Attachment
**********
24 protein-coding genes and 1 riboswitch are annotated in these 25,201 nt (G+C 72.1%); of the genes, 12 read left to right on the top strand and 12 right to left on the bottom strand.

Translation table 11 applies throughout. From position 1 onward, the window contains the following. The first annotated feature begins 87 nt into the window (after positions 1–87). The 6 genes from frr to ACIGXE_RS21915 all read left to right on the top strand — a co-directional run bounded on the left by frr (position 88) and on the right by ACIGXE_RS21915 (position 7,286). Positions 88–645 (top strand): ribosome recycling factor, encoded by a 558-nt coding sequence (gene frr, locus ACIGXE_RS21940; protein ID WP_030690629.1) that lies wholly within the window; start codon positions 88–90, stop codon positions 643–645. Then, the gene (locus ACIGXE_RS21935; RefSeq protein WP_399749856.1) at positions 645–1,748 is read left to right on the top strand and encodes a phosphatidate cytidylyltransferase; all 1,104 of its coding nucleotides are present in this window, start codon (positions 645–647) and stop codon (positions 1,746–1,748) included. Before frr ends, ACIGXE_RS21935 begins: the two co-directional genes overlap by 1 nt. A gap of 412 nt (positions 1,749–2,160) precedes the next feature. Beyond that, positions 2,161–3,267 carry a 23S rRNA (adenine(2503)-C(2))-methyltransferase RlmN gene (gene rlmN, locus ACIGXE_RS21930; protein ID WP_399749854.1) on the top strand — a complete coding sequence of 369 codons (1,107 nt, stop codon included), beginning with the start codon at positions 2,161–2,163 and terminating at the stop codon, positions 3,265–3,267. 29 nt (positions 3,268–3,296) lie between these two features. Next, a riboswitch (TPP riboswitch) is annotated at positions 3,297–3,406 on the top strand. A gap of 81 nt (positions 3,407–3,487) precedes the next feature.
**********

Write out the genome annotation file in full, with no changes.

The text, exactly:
24 protein-coding genes and 1 riboswitch are annotated in these 25,201 nt (G+C 72.1%); of the genes, 12 read left to right on the top strand and 12 right to left on the bottom strand.

Translation table 11 applies throughout. From position 1 onward, the window contains the following. The first annotated feature begins 87 nt into the window (after positions 1–87). The 6 genes from frr to ACIGXE_RS21915 all read left to right on the top strand — a co-directional run bounded on the left by frr (position 88) and on the right by ACIGXE_RS21915 (position 7,286). Positions 88–645 (top strand): ribosome recycling factor, encoded by a 558-nt coding sequence (gene frr, locus ACIGXE_RS21940; protein ID WP_030690629.1) that lies wholly within the window; start codon positions 88–90, stop codon positions 643–645. Then, the gene (locus ACIGXE_RS21935; RefSeq protein WP_399749856.1) at positions 645–1,748 is read left to right on the top strand and encodes a phosphatidate cytidylyltransferase; all 1,104 of its coding nucleotides are present in this window, start codon (positions 645–647) and stop codon (positions 1,746–1,748) included. Before frr ends, ACIGXE_RS21935 begins: the two co-directional genes overlap by 1 nt. A gap of 412 nt (positions 1,749–2,160) precedes the next feature. Beyond that, positions 2,161–3,267 carry a 23S rRNA (adenine(2503)-C(2))-methyltransferase RlmN gene (gene rlmN, locus ACIGXE_RS21930; protein ID WP_399749854.1) on the top strand — a complete coding sequence of 369 codons (1,107 nt, stop codon included), beginning with the start codon at positions 2,161–2,163 and terminating at the stop codon, positions 3,265–3,267. 29 nt (positions 3,268–3,296) lie between these two features. Next, a riboswitch (TPP riboswitch) is annotated at positions 3,297–3,406 on the top strand. A gap of 81 nt (positions 3,407–3,487) precedes the next feature.